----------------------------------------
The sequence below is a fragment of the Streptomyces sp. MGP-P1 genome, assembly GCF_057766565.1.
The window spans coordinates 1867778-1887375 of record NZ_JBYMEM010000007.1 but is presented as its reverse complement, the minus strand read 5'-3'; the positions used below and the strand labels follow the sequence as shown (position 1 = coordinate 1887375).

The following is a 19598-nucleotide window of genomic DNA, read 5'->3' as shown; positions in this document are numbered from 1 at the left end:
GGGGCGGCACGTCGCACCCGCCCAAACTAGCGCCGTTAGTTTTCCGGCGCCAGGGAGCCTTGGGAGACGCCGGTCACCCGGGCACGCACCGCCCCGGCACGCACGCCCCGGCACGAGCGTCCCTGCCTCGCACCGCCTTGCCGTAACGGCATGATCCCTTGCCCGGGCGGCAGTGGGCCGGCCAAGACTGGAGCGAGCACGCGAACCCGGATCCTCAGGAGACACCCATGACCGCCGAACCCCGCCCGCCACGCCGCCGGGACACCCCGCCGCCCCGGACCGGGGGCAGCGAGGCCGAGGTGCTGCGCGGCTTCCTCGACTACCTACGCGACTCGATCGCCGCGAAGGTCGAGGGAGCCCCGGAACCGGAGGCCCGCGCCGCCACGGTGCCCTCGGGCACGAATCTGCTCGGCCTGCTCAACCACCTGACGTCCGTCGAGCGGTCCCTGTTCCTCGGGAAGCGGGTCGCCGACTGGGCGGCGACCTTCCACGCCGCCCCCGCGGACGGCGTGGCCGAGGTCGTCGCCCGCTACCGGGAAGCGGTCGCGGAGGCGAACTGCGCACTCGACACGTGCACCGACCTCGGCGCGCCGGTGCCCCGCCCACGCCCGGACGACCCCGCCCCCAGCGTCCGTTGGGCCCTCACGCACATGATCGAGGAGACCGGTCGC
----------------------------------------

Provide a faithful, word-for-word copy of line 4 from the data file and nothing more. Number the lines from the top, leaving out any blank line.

GGGGCGGCACGTCGCACCCGCCCAAACTAGCGCCGTTAGTTTTCCGGCGCCAGGGAGCCTTGGGAGACGCCGGTCACCCGGGCACGCACCGCCCCGGCACGCACGCCCCGGCACGAGCGTCCCTGCCTCGCACCGCCTTGCCGTAACGGCATGATCCCTTGCCCGGGCGGCAGTGGGCCGGCCAAGACTGGAGCGAGCACGCGAACCCGGATCCTCAGGAGACACCCATGACCGCCGAACCCCGCCCGCCACGCCGCCGGGACACCCCGCCGCCCCGGACCGGGGGCAGCGAGGCCGAGGTGCTGCGCGGCTTCCTCGACTACCTACGCGACTCGATCGCCGCGAAGGTCGAGGGAGCCCCGGAACCGGAGGCCCGCGCCGCCACGGTGCCCTCGGGCACGAATCTGCTCGGCCTGCTCAACCACCTGACGTCCGTCGAGCGGTCCCTGTTCCTCGGGAAGCGGGTCGCCGACTGGGCGGCGACCTTCCACGCCGCCCCCGCGGACGGCGTGGCCGAGGTCGTCGCCCGCTACCGGGAAGCGGTCGCGGAGGCGAACTGCGCACTCGACACGTGCACCGACCTCGGCGCGCCGGTGCCCCGCCCACGCCCGGACGACCCCGCCCCCAGCGTCCGTTGGGCCCTCACGCACATGATCGAGGAGACCGGTCGC